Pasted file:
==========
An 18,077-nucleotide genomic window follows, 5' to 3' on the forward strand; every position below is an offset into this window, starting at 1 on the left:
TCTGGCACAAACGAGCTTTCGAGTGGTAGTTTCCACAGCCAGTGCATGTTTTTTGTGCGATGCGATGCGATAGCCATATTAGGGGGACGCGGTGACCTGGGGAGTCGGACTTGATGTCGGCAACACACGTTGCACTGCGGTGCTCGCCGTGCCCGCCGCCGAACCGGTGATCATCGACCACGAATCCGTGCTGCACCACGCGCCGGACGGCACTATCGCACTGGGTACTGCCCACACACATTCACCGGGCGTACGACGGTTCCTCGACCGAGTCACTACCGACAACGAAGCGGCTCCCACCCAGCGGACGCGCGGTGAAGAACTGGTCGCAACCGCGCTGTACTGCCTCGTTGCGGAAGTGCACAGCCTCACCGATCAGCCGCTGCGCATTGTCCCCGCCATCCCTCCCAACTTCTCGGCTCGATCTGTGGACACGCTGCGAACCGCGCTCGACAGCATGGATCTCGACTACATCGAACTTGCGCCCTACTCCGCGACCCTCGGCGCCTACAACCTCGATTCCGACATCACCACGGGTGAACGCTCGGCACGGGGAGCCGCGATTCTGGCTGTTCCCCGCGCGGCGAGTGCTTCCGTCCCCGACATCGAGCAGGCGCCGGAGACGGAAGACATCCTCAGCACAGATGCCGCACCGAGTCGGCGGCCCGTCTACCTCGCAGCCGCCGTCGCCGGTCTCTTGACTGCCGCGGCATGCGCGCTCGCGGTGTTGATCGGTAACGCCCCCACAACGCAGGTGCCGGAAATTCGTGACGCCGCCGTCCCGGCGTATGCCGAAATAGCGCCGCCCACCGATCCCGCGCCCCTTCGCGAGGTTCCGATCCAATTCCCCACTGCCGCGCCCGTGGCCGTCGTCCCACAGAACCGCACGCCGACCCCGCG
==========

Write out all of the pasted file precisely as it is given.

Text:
An 18,077-nucleotide genomic window follows, 5' to 3' on the forward strand; every position below is an offset into this window, starting at 1 on the left:
TCTGGCACAAACGAGCTTTCGAGTGGTAGTTTCCACAGCCAGTGCATGTTTTTTGTGCGATGCGATGCGATAGCCATATTAGGGGGACGCGGTGACCTGGGGAGTCGGACTTGATGTCGGCAACACACGTTGCACTGCGGTGCTCGCCGTGCCCGCCGCCGAACCGGTGATCATCGACCACGAATCCGTGCTGCACCACGCGCCGGACGGCACTATCGCACTGGGTACTGCCCACACACATTCACCGGGCGTACGACGGTTCCTCGACCGAGTCACTACCGACAACGAAGCGGCTCCCACCCAGCGGACGCGCGGTGAAGAACTGGTCGCAACCGCGCTGTACTGCCTCGTTGCGGAAGTGCACAGCCTCACCGATCAGCCGCTGCGCATTGTCCCCGCCATCCCTCCCAACTTCTCGGCTCGATCTGTGGACACGCTGCGAACCGCGCTCGACAGCATGGATCTCGACTACATCGAACTTGCGCCCTACTCCGCGACCCTCGGCGCCTACAACCTCGATTCCGACATCACCACGGGTGAACGCTCGGCACGGGGAGCCGCGATTCTGGCTGTTCCCCGCGCGGCGAGTGCTTCCGTCCCCGACATCGAGCAGGCGCCGGAGACGGAAGACATCCTCAGCACAGATGCCGCACCGAGTCGGCGGCCCGTCTACCTCGCAGCCGCCGTCGCCGGTCTCTTGACTGCCGCGGCATGCGCGCTCGCGGTGTTGATCGGTAACGCCCCCACAACGCAGGTGCCGGAAATTCGTGACGCCGCCGTCCCGGCGTATGCCGAAATAGCGCCGCCCACCGATCCCGCGCCCCTTCGCGAGGTTCCGATCCAATTCCCCACTGCCGCGCCCGTGGCCGTCGTCCCACAGAACCGCACGCCGACCCCGCG